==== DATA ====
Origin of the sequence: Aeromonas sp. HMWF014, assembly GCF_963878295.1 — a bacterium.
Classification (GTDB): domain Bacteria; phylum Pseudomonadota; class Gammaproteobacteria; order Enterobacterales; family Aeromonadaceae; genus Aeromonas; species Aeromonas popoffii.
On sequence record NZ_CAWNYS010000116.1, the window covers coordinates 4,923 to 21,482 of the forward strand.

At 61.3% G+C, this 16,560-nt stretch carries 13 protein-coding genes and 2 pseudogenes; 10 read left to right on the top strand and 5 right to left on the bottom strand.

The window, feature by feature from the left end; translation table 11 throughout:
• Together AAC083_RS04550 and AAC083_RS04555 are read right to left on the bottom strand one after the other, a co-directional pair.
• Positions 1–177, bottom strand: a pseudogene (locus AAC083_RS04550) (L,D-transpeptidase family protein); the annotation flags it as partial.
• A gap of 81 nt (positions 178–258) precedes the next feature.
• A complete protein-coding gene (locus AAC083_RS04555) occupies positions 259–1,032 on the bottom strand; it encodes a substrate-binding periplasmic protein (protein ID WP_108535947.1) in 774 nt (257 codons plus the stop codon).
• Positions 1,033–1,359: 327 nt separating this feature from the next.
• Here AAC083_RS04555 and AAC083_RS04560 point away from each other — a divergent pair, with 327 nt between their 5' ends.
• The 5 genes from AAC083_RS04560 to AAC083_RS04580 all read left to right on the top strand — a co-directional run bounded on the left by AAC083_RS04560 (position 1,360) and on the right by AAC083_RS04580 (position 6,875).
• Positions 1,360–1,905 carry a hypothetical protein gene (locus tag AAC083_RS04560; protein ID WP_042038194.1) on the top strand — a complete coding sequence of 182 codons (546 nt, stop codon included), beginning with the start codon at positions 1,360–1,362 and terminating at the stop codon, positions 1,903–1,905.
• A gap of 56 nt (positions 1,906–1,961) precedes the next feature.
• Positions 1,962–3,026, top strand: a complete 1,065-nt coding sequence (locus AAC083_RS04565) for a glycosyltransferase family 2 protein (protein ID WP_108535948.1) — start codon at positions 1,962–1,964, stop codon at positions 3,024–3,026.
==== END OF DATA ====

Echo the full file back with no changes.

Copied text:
Origin of the sequence: Aeromonas sp. HMWF014, assembly GCF_963878295.1 — a bacterium.
Classification (GTDB): domain Bacteria; phylum Pseudomonadota; class Gammaproteobacteria; order Enterobacterales; family Aeromonadaceae; genus Aeromonas; species Aeromonas popoffii.
On sequence record NZ_CAWNYS010000116.1, the window covers coordinates 4,923 to 21,482 of the forward strand.

At 61.3% G+C, this 16,560-nt stretch carries 13 protein-coding genes and 2 pseudogenes; 10 read left to right on the top strand and 5 right to left on the bottom strand.

The window, feature by feature from the left end; translation table 11 throughout:
• Together AAC083_RS04550 and AAC083_RS04555 are read right to left on the bottom strand one after the other, a co-directional pair.
• Positions 1–177, bottom strand: a pseudogene (locus AAC083_RS04550) (L,D-transpeptidase family protein); the annotation flags it as partial.
• A gap of 81 nt (positions 178–258) precedes the next feature.
• A complete protein-coding gene (locus AAC083_RS04555) occupies positions 259–1,032 on the bottom strand; it encodes a substrate-binding periplasmic protein (protein ID WP_108535947.1) in 774 nt (257 codons plus the stop codon).
• Positions 1,033–1,359: 327 nt separating this feature from the next.
• Here AAC083_RS04555 and AAC083_RS04560 point away from each other — a divergent pair, with 327 nt between their 5' ends.
• The 5 genes from AAC083_RS04560 to AAC083_RS04580 all read left to right on the top strand — a co-directional run bounded on the left by AAC083_RS04560 (position 1,360) and on the right by AAC083_RS04580 (position 6,875).
• Positions 1,360–1,905 carry a hypothetical protein gene (locus tag AAC083_RS04560; protein ID WP_042038194.1) on the top strand — a complete coding sequence of 182 codons (546 nt, stop codon included), beginning with the start codon at positions 1,360–1,362 and terminating at the stop codon, positions 1,903–1,905.
• A gap of 56 nt (positions 1,906–1,961) precedes the next feature.
• Positions 1,962–3,026, top strand: a complete 1,065-nt coding sequence (locus AAC083_RS04565) for a glycosyltransferase family 2 protein (protein ID WP_108535948.1) — start codon at positions 1,962–1,964, stop codon at positions 3,024–3,026.